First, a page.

As we run, we become.
I went out for the track team when I was 12, and I’ve been running ever since. Over the years, I’ve gotten quite a bit slower — honestly, it now is “jogging” instead of “running,” and occasional “walking” slips in when hills get too steep. But I still say “running” because it makes me feel strong and good.
Running has been as much a part of me as working, reading, and breathing. Yet recently I began to dread running. My family had settled in a large suburban house. Large and roomy, it sat awkwardly at the end of a long lane leading from a two-lane highway. Living there, my running was a mind-numbing, unsafe endeavor. Every morning as the sun rose, I tip-toed out the front door and trudged down our gravel driveway to the highway. I ran two miles up the highway and two miles back. Same route. Straight east, turn around, straight west. Same thing. Every. Single. Time. Snow and rain and beating sun: I went east, and I went west. I curled deep onto the shoulder of the road when I saw cars, or concrete trucks, or semis, or whatever other lumbering vehicles were hurtling my way. Without making eye contact with the drivers, I lifted a hand apologetically as they roared past, feeling somehow accused of doing something wrong.
No wonder I’d begun to hate it.
I didn’t ponder it much. I just went on and did it — compliant, habitual, dutiful, and eager to fulfill expectations. That’s me.
Then in a surprising whirl of good decision-making, my family moved into town. We’re part of a quiet, quaint, hidden little neighborhood. I’m intrigued to find myself giddily enjoying my runs again; in fact, I wake up eager to lace my shoes. There are countless routes to take; there’s so much to watch and see. The traffic is ghostly in its absence. The streets are cobbled; signs pronouncing “Historic Building” adorn many homes and businesses. The coffee shop is full and bustling. People walk down the sidewalks holding the hands of their children or the leashes of their dogs. Tonight I met Lyn, hanging deftly to a wagging-tailed Bear as he sniffed and snuffled. Melanie stopped by and asked if I’d like to run with her next Monday. People sat outdoors at the local tavern, laughing and holding grilled sandwiches and drinking lemonade. No matter what direction I take when I set off, I’m refreshed and inspired by the things to see and think about.
That is exactly why we must give students choice and freedom in their reading.
If we force books upon children and insist they follow the same path their peers are taking, or worse, the same path we took as learners, we strip the joy and refreshment out of reading. Instead, we can let our students create their own path. We can ask them to choose their exploration. “What direction do you want to take today? What are you thinking about and caring about these days? Are there people you’d like to share with? Where do you want your imagination to carry you?”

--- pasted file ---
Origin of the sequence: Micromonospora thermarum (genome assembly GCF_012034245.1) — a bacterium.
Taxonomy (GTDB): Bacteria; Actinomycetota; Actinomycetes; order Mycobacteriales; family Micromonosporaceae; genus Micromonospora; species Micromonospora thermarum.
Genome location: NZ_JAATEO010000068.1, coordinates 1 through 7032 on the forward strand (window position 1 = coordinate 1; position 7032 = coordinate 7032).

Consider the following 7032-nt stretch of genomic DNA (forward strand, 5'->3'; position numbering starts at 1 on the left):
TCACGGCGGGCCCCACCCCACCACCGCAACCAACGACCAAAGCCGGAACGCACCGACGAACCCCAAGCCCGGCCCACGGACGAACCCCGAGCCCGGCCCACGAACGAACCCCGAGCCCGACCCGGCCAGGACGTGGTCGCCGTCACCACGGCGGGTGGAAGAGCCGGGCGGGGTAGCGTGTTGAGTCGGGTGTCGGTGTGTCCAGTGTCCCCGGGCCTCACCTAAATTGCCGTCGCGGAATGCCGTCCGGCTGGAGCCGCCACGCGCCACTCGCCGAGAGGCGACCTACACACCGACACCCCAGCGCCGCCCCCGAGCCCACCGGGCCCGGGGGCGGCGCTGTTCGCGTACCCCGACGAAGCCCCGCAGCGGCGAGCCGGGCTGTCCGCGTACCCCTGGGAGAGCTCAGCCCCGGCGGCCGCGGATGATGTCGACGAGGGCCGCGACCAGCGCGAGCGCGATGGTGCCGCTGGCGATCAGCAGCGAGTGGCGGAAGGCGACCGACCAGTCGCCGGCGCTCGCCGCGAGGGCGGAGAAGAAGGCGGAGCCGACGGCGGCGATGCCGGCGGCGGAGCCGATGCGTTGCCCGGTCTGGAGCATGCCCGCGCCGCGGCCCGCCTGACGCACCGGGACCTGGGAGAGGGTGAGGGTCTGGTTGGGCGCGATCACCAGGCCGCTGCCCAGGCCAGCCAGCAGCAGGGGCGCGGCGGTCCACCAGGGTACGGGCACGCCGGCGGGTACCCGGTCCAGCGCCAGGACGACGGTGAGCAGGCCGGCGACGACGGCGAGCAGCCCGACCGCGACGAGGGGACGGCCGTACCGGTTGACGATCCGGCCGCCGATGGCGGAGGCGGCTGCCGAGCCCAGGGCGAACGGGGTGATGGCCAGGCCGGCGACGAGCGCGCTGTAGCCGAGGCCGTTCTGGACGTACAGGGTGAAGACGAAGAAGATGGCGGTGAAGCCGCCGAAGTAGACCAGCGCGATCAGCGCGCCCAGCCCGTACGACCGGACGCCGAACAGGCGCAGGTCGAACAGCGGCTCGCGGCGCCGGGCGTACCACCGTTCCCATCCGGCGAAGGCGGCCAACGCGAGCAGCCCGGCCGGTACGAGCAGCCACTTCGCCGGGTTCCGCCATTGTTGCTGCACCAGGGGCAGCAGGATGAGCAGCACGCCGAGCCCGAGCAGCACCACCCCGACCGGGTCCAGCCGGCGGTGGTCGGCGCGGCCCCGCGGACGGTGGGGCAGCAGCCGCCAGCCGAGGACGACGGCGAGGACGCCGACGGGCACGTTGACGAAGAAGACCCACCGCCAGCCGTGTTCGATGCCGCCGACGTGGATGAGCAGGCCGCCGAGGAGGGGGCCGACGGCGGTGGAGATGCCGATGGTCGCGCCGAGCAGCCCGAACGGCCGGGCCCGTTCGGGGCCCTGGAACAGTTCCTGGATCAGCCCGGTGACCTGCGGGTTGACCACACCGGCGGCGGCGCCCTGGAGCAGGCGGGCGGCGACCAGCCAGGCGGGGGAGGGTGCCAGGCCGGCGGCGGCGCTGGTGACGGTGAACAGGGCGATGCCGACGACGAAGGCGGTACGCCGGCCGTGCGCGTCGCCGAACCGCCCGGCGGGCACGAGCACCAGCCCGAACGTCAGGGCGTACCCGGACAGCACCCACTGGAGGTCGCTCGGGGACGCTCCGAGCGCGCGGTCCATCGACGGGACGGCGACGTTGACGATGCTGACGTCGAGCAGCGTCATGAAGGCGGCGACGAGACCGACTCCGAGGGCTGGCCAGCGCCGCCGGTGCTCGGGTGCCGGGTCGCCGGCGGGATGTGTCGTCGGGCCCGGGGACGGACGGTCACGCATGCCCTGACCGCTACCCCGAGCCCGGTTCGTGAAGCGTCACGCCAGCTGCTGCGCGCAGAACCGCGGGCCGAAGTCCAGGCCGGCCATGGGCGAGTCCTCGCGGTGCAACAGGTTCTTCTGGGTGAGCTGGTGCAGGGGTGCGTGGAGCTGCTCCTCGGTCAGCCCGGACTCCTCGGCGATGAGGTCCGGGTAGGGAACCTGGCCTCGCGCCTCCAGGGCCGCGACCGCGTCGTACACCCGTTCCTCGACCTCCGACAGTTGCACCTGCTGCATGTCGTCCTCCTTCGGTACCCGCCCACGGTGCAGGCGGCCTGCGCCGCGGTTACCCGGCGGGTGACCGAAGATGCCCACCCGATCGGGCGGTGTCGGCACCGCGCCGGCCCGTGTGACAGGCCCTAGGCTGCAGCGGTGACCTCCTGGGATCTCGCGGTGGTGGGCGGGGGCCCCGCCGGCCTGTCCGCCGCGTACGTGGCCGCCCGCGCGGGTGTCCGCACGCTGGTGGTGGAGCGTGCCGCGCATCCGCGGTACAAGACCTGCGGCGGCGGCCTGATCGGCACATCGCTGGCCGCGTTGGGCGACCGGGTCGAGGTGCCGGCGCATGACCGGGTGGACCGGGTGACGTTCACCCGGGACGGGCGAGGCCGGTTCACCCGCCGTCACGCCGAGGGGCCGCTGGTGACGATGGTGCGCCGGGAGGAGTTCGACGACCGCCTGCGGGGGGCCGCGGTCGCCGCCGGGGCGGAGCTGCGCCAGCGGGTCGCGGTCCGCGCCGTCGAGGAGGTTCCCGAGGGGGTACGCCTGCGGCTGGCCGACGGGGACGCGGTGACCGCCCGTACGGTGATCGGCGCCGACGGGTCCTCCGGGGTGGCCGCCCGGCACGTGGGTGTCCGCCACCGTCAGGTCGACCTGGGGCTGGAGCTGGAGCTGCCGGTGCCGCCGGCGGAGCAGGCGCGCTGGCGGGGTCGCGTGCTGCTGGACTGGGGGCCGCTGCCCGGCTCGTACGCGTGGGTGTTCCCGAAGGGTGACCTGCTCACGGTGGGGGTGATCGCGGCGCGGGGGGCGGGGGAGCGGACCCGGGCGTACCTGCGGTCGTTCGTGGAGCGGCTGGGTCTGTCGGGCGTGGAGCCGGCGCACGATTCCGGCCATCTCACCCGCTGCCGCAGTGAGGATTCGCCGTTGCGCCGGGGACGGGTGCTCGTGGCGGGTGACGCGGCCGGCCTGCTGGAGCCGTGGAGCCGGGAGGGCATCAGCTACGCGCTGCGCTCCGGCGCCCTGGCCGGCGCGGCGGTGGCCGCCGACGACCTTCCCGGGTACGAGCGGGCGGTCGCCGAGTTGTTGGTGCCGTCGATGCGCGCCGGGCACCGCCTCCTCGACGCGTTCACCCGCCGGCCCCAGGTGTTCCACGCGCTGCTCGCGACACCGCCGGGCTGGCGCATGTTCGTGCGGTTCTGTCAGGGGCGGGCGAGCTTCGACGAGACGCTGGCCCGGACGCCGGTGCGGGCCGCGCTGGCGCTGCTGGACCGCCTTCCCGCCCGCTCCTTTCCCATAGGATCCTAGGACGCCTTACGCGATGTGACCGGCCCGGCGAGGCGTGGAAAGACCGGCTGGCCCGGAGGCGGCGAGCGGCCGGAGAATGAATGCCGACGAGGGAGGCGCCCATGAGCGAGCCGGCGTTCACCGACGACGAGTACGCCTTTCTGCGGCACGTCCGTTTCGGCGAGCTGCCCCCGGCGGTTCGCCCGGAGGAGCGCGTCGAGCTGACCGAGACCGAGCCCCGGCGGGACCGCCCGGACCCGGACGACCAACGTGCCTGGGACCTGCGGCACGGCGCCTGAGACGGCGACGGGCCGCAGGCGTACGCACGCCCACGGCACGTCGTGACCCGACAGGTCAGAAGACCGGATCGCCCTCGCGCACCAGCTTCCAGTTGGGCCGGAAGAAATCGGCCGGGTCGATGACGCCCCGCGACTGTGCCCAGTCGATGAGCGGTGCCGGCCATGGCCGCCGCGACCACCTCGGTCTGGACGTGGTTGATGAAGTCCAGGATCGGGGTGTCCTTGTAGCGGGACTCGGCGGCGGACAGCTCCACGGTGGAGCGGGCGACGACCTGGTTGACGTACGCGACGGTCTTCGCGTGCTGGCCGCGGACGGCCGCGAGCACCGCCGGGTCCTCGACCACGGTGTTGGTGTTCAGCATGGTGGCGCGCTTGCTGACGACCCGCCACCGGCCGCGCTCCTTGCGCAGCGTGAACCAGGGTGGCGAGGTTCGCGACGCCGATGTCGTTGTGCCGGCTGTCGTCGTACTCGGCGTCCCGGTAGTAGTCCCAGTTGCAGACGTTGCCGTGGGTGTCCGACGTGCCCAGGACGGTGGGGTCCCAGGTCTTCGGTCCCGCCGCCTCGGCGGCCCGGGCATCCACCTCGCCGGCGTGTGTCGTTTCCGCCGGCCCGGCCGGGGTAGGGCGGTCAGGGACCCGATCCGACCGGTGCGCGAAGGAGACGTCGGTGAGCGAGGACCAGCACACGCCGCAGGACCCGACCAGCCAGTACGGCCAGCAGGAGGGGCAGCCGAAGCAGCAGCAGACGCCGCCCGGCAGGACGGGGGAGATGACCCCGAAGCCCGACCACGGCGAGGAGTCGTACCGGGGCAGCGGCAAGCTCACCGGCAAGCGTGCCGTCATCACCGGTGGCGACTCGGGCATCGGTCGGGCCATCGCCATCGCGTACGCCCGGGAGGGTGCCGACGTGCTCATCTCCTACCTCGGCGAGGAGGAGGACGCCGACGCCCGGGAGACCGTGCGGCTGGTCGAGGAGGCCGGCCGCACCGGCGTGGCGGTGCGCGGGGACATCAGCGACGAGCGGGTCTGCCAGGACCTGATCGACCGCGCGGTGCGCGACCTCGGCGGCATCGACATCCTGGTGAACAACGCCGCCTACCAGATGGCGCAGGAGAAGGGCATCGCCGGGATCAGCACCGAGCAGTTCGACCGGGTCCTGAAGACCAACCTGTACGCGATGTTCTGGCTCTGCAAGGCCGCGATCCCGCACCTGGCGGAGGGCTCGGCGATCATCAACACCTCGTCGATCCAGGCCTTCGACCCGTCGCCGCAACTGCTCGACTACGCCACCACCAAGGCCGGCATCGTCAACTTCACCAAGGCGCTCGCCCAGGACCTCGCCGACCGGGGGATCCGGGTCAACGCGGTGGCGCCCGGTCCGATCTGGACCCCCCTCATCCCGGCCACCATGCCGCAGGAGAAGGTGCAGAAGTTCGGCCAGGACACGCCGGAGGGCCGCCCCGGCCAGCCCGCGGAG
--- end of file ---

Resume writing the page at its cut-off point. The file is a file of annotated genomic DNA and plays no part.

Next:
Allowing choice and trusting students to make the right reading and writing decisions for themselves will inspire them to love their literacy path. We can’t force them up and back, east and west, on a boring, unsafe highway; we must give them cobbled streets, coffee shops, friends and strangers, and roads headed in all possible directions.
This week, we’re focusing on student learning partnerships. Plus more as always — enjoy!
Contributor, Choice Literacy
Jennifer Schwanke is a principal in Dublin, Ohio. She also blogs about her personal pursuits at http://jengoingbig.blogspot.com/
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Here are two articles from the Choice Literacy archives to help students build collaborative skills.
Amanda Adrian describes the “try it on” phase of helping students learn to confer with each other, and uses fishbowl modeling to help children develop conferring skills:
Paul Hankins writes about the many benefits of pairing older and younger readers in the essay One Book/Four Hands:
Christine McCartney provides suggestions for peer activities to boost interest and enjoyment of reading in Towards a Better Independent Reading Program from the Nerdy Book Club:
Pernille Ripp hears that dreaded comment from a student — “reading sucks.” She uses the comment as a catalyst for a provocative class discussion in Why Reading Sucks and It’s Okay to Talk About It:
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Beth Lawson spends a lot of time with her fourth graders helping them sort through what makes peer collaboration work in Finding a Writing Buddy:
This week’s video from Katie DiCesare’s first-grade classroom is a quick check-in conference with reading partners:
Quiet kindergartners can be a challenge to understand when they are in the beginning stages of learning social and academic norms. Andie Cunningham uses observation to understand five-year-old Sierra in Learning From Kidwatching:
We have a bonus video this week. Ruth Ayres confers with kindergartner Dalton early in the year, focusing on his illustrations to build storytelling skills:
New PD2Go: In this conference with second grader TJ from Sean Moore’s classroom, the strategies of backing up and rereading as well as attending to the “bossy e” are discussed:
This video and workshop guide fulfill Common Core State Standard RF.1.3c: Know final -e and common vowel team conventions for representing long vowel sounds.
That’s all for this week!